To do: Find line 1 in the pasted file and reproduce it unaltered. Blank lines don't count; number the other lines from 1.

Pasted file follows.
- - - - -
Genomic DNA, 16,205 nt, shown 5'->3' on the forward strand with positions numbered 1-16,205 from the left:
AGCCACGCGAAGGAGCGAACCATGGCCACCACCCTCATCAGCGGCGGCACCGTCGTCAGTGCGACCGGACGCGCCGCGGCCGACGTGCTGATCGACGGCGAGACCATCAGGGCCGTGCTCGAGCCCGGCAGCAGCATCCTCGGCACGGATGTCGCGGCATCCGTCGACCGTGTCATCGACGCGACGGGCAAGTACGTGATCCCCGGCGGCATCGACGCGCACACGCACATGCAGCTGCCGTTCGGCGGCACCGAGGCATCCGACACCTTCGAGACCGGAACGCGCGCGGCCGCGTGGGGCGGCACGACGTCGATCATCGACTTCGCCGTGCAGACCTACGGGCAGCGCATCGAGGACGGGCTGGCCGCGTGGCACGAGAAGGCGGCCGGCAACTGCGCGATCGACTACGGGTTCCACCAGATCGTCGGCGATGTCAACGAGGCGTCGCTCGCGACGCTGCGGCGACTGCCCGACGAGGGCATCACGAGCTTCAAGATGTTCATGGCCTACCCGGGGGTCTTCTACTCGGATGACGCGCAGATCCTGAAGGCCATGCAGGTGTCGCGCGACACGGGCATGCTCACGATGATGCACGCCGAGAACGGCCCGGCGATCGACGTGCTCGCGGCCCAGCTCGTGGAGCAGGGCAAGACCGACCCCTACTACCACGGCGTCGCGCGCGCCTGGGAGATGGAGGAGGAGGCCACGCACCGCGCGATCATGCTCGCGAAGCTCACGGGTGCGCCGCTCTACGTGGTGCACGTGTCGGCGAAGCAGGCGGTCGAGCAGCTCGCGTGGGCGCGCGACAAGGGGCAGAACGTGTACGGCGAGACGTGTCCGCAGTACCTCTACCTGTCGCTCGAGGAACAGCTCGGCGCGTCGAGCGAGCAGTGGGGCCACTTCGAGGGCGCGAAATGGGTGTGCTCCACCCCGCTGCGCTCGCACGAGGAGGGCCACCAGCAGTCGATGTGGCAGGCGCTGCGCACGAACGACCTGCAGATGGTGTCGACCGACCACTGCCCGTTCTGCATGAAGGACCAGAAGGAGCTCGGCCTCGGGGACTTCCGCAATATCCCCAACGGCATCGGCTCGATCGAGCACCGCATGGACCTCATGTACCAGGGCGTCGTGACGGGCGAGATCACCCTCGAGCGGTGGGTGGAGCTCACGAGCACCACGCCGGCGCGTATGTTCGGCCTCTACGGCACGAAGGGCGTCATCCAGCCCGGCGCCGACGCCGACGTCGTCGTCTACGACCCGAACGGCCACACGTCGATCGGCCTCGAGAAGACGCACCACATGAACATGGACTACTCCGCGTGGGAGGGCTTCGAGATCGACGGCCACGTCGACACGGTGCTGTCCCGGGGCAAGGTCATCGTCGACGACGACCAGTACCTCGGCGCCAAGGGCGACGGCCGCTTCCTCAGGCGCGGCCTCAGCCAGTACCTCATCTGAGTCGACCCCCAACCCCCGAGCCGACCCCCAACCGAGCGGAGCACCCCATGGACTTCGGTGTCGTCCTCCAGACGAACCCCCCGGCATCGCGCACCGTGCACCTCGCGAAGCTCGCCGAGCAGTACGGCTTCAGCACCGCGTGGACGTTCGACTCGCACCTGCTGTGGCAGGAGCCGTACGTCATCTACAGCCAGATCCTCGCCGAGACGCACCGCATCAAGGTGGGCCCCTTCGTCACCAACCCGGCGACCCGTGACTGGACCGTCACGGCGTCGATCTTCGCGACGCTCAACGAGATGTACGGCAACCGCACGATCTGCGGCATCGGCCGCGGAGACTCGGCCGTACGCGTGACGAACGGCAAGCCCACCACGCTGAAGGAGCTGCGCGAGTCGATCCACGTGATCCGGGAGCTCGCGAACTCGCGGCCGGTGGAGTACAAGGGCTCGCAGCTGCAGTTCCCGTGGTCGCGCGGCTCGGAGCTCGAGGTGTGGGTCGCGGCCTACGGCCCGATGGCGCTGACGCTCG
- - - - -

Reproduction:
Genomic DNA, 16,205 nt, shown 5'->3' on the forward strand with positions numbered 1-16,205 from the left: